“Every gamer will want 3D Xpoint. Every single gamer.” These were the bold word of Intel’s CEO at a recent investor conference. He may well be right, too. 3D Xpoint is the storage technology behind Intel Optane, a new super-fast storage device which works with Intel’s Kaby Lake processors.
What is Intel Optane?
Put simply, Optane is an even faster ‘ SSD’ which plugs into your motherboard’s M.2 slot, much like existing NVMe SSDs such as Samsung’s 960 Evo, reviewed.
Few people have an NVMe SSD yet at they’re relatively new, and only high-end (and recent) motherboards have the requisite M.2 slot.
But although the 960 Evo is extremely fast, Optane is in another league entirely.
Intel says Optane is 4.42 times faster than a ‘NAND’ memory-based NVMe SSD in terms of IOPS (Input/output operations per second) and has 6.44 times less latency.
It has also said that Optane could be up to 10 times faster than traditional SATA-based SSDs.
As of yet, there have been no real-world benchmark results, and Intel showed off only 16GB and 32GB units at CES 2017. This pales in comparison with the 1TB capacity of the 960 Evo, but the promise is that ‘high capacity’ Optane will come over the next few years.
How does Intel Optane work?
It’s easiest to think of Optane as a cross between an SSD and RAM. It’s (nearly) as fast as RAM, but doesn’t lose its data when power is removed. This is why Intel is calling it Optane Memory, and not Optane SSD.
Intel has worked with Micron (better known as Crucial memory in the UK) to develop 3D Xpoint technology, which is a little like Samsung’s 3D V-NAND.
Xpoint should be read as ‘crosspoint’ because the structure of the memory is like a 3D latticework, which means a lot of storage capacity can be crammed into a small space, and the data addressed quickly.
Intel Optane Memory: price and release date rumours
Intel has said you’ll be able to buy Optane Memory in the second quarter of 2017, so it could arrive as early as March, or as late as the end of May.
No price has been mentioned, and this will be the critical factor. However, the aim is that it will be cheaper to pair a small-capacity Optane module with a high-capacity mechanical hard drive than to have an all-SSD system.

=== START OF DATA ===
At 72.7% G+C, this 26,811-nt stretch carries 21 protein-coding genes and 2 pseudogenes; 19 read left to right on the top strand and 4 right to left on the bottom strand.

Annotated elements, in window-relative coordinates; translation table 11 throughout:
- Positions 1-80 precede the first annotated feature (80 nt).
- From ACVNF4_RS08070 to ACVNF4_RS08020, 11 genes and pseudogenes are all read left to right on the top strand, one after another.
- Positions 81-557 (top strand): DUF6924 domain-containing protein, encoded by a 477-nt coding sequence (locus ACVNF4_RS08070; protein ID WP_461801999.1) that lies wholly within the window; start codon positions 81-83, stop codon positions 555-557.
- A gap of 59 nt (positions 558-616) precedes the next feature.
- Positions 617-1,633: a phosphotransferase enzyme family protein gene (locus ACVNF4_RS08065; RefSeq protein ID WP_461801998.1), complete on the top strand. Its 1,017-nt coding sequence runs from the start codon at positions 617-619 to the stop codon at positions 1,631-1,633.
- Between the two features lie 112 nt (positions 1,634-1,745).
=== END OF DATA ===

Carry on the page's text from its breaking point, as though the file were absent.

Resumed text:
The problem – right now – is that 3D Xpoint is not as fast as RAM but costs more to produce. It has been claimed to be 1,000 times faster than NAND flash memory, but in reality is (as per Intel’s figures above) only 6-8 times faster.
Also, only a tiny proportion of PC owners will have a PC that’s Optane Memory Ready (look out for the logo below if you’re buying a PC).
Only Kaby Lake processors support Optane, so it won’t work with your sixth-gen Skylake system or anything older.
Your motherboard will need an Intel 200-series chipset, and an “M.2 type 2280-S1-B-M or 2242-S1-B-M connector on a PCH Remapped PCIe Controller and Lanes in a x2 or x4 configuration with B-M keys that meet NVMe Spec 1.1 and System BIOS that supports the Intel Rapid Storage Technology 15.5 driver.”
You can find out more about Optane requirements on Intel’s website.
It’s unclear whether Windows 7 will be Optane aware, so it’s likely you’ll also need Windows 10.
Intel Optane Memory and gaming
So why will “every single gamer” want 3D Xpoint inside their PC? Essentially, it’s because games will load a lot faster, and parts – new levels, for example – can be pre-loaded on the Optane module so there’s no waiting around as with current hard drives and SSDs.
We’ll have to wait and see just how much of a difference there is, and how Kaby Lake + Optane stack up against AMD’s rival Ryzen CPUs and new motherboard chipsets.